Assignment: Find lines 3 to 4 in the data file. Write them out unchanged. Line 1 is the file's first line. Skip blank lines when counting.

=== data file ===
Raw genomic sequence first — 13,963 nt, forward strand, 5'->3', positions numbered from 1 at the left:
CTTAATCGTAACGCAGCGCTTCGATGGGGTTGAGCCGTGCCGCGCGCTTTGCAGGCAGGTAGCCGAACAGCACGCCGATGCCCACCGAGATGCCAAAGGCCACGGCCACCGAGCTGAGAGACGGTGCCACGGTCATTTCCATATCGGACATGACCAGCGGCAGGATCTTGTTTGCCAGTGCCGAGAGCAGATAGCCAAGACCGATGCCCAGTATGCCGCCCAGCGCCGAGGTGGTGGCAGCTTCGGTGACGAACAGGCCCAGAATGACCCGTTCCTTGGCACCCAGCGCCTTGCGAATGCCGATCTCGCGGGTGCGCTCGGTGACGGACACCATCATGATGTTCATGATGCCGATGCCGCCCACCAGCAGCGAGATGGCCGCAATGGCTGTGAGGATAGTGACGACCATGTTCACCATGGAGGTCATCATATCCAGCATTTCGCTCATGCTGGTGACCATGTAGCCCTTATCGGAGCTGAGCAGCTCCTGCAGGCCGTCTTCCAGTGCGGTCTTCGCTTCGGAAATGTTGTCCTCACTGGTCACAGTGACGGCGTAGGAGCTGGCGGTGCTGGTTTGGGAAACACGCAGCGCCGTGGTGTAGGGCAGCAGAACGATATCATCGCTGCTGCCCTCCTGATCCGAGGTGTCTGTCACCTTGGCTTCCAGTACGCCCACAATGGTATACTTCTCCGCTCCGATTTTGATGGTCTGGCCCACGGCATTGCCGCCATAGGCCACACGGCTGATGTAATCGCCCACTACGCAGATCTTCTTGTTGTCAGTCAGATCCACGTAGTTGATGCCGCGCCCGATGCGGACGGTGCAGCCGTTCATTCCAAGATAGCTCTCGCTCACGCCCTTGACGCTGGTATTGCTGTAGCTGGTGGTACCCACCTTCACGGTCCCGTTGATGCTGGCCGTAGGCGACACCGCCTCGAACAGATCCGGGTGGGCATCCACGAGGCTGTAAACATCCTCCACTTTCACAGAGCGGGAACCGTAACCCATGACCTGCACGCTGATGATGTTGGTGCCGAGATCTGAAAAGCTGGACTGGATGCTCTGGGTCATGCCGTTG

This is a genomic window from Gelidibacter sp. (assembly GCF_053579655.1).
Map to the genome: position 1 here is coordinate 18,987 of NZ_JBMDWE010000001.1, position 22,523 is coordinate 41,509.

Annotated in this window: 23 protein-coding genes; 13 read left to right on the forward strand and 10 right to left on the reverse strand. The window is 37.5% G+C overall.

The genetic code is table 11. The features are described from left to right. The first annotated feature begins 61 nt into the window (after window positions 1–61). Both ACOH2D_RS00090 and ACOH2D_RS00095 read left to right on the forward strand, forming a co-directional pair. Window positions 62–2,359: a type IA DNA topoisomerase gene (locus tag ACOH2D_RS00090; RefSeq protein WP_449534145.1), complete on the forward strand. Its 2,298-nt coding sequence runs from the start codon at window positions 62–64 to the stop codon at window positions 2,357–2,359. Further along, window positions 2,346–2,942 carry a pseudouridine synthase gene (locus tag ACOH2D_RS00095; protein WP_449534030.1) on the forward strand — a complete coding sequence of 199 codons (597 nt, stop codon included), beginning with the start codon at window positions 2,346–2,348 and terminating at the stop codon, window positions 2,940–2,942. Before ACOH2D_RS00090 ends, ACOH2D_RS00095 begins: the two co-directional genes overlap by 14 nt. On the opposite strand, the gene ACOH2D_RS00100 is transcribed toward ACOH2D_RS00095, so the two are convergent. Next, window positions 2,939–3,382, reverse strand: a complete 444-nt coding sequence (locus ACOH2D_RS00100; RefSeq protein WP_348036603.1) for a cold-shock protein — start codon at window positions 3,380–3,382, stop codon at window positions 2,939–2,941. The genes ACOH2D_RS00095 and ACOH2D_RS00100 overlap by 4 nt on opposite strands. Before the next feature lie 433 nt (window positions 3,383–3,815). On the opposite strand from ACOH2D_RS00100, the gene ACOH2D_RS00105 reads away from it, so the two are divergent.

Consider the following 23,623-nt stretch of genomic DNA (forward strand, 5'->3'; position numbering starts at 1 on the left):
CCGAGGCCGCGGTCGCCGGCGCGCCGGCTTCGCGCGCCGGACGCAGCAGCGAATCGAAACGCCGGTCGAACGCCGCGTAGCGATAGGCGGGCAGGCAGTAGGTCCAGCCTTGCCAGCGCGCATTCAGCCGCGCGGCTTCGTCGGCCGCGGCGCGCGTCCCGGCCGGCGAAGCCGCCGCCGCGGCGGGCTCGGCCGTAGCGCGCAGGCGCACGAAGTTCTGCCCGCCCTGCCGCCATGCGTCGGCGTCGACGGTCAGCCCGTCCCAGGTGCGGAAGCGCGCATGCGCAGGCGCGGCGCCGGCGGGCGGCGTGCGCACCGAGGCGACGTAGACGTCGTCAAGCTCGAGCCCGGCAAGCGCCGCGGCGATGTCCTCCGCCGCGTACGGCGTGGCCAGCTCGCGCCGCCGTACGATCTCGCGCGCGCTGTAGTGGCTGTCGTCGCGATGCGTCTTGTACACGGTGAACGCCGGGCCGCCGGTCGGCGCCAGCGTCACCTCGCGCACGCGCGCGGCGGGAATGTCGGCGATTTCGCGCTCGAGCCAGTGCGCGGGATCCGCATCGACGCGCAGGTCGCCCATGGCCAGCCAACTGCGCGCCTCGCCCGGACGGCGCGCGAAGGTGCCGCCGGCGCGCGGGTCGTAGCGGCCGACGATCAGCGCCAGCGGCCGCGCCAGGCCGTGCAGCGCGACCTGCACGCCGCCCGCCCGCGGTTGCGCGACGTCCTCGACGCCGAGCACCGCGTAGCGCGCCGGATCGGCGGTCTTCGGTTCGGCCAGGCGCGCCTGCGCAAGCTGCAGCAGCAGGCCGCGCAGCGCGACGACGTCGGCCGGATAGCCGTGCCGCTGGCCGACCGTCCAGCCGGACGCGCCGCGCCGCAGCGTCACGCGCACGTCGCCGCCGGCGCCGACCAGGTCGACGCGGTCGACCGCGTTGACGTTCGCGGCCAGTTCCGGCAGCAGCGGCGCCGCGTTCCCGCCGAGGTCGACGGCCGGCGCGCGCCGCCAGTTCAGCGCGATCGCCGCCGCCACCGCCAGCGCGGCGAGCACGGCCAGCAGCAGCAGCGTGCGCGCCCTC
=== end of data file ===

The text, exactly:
This is a genomic window from Gelidibacter sp. (assembly GCF_053579655.1).
Map to the genome: position 1 here is coordinate 18,987 of NZ_JBMDWE010000001.1, position 22,523 is coordinate 41,509.